With the high price of gasoline, do you wish that your vehicle got better fuel economy? Wouldn’t it be nice if it got better fuel economy, but still provided as good or better performance? With a diesel engine, you can have all that and more. Diesel engines can get better fuel economy, perform better, and be more reliable than gasoline engines. Unfortunately, there are many misconceptions concerning diesel engines which may be holding people back from buying diesel powered vehicles.
It’s a known fact that a gasoline engine of similar size and power output burns more fuel for the amount of work done than an equivalent diesel engine. There are many reasons for this. Diesel fuel contains about 147,000 BTUs of energy per gallon compared with gasoline’s 125,000 BTUs, so when that energy is converted to work by the engine, the gasoline engine requires a larger amount of fuel than the diesel engine does to do the same amount of work. The direct fuel injection systems used in diesel engines are much more efficient than the manifold fuel injection systems used in gasoline engines, helping to give diesels better fuel economy. Because of this, gasoline engines burn almost 3 times as much fuel when idling than diesels do. For example, if two nearly identical GM trucks are compared, the only difference being that one has the 6.0L gasoline engine and the other has the Duramax 6600 diesel engine, the fuel economy difference is incredible. The gas truck gets an average of 12.5 mpg whereas the diesel gets around 20 mpg. Over 100,000 miles of driving, the diesel will save you $1500 to $2500 in fuel costs depending on how often you tow trailers. As a general rule, a diesel powered truck or SUV gets 6 to 8 miles per gallon better than a comparable gasoline powered truck or SUV. Over the life of the vehicle, that’s a lot of savings and can easily overcome the additional cost of the diesel engine. Even though diesel fuel is general priced about the same or perhaps a little higher per gallon than gasoline, you still save money. One thing to keep in mind is that the price of diesel fuel usually fluctuates less than gasoline, so you have to worry less about fuel price increases caused by political issues or natural disasters. It is important to note that there are many smaller vehicles also available with diesel engines, including VW cars and the Jeep Liberty CRD which is a small SUV.
Since diesel fuel is easier to refine, it would actually be cheaper if there was more demand for it since the fuel loads delivered to stations would be larger. Biodiesel is an alternative fuel which will come in handy as our petroleum supply diminishes, and is made from soybeans or waste cooking oil. It can be mixed with diesel fuel, or can be run just by itself. Its popularity and availability is increasing, and it is already used by some cities in their busses.
Diesel engines can also offer higher performance in many situations than gasoline engines can. Although gasoline powered vehicles are often quicker when unloaded in off-the-line acceleration because of the characteristics of gas engines which allow them to rev faster and higher, this trend has been changing. Newer diesel trucks, for example, are able to accelerate faster than their gasoline counterparts because their power ratings have been increased substantially in the last few years, which allow them to overcome their slower revving characteristics. Diesels have a much larger amount of low end torque than gas engines which means that they pull heavy loads and hold their speed on steep hills a lot easier than gas engines. This is especially noticeable in vehicles with manual transmissions, where you can stay in high gear on hills that you would have to downshift a gear or two in a gasoline powered vehicle.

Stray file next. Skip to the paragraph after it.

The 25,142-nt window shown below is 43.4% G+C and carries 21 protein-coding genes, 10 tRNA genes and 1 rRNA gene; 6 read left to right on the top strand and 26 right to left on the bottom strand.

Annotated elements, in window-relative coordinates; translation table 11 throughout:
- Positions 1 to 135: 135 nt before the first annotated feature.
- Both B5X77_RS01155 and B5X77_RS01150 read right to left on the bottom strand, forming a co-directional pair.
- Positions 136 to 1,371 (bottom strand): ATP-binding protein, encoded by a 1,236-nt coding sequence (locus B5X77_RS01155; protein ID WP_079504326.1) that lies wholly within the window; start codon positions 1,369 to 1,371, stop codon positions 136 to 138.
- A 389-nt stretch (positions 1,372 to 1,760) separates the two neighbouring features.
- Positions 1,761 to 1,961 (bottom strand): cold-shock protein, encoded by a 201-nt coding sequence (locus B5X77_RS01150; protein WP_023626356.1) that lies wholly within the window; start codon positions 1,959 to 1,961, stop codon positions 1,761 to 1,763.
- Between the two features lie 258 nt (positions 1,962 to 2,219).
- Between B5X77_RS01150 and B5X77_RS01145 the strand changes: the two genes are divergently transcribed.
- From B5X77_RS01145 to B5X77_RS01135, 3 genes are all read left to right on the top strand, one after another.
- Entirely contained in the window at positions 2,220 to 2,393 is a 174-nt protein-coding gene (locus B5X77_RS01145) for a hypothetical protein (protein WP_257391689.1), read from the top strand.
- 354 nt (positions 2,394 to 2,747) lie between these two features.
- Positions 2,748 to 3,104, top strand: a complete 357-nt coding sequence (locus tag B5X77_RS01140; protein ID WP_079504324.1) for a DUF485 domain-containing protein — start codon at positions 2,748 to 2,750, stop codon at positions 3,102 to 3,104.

Diesel engines of the past have been known for their smelly exhaust, black smoke, and emissions. Engine technology is advancing with computer controlled systems such as improved turbochargers and pilot ignition which have eliminated the black smoke, which was caused by too rich of a fuel/air mixture. The exhaust smell has been reduced with the elimination of the smoke. Newer blends of fuel such as low sulfur diesel help to reduce the emissions such as NOx which contribute to smog. They now have lower emissions than many gasoline fueled engines.
Diesel engines ignite their fuel by compressing it to high pressure and temperature which causes it to ignite itself rather than gasoline engines’ spark ignition systems which use spark plugs to ignite the fuel. Because of this diesels were generally more difficult to start in cold weather since the cylinder temperature would be too low for the fuel to easily ignite itself. This has all changed in recent years because of computer controls that inject the fuel later in the cycle as well as improved glow plug and manifold air heating systems which help to raise the fuel and cylinder temperatures. While you may spend more for short term maintenance for a diesel engine for reasons such as larger oil capacity, long term maintenance items like tune-ups are never needed because diesels do not have a spark ignition system. Overall, diesels will run about three times as many miles as gas engines will before needing a rebuild.
When you add it all up, many people can find just what they want in a diesel powered vehicle. Because of the technology incorporated in newer engines, all of the downsides to diesels have been erased. Better fuel economy, higher performance, and more longevity can be had with a diesel powered vehicle and you will also save money in the long run since your vehicle will last longer, and you will spend less on fuel.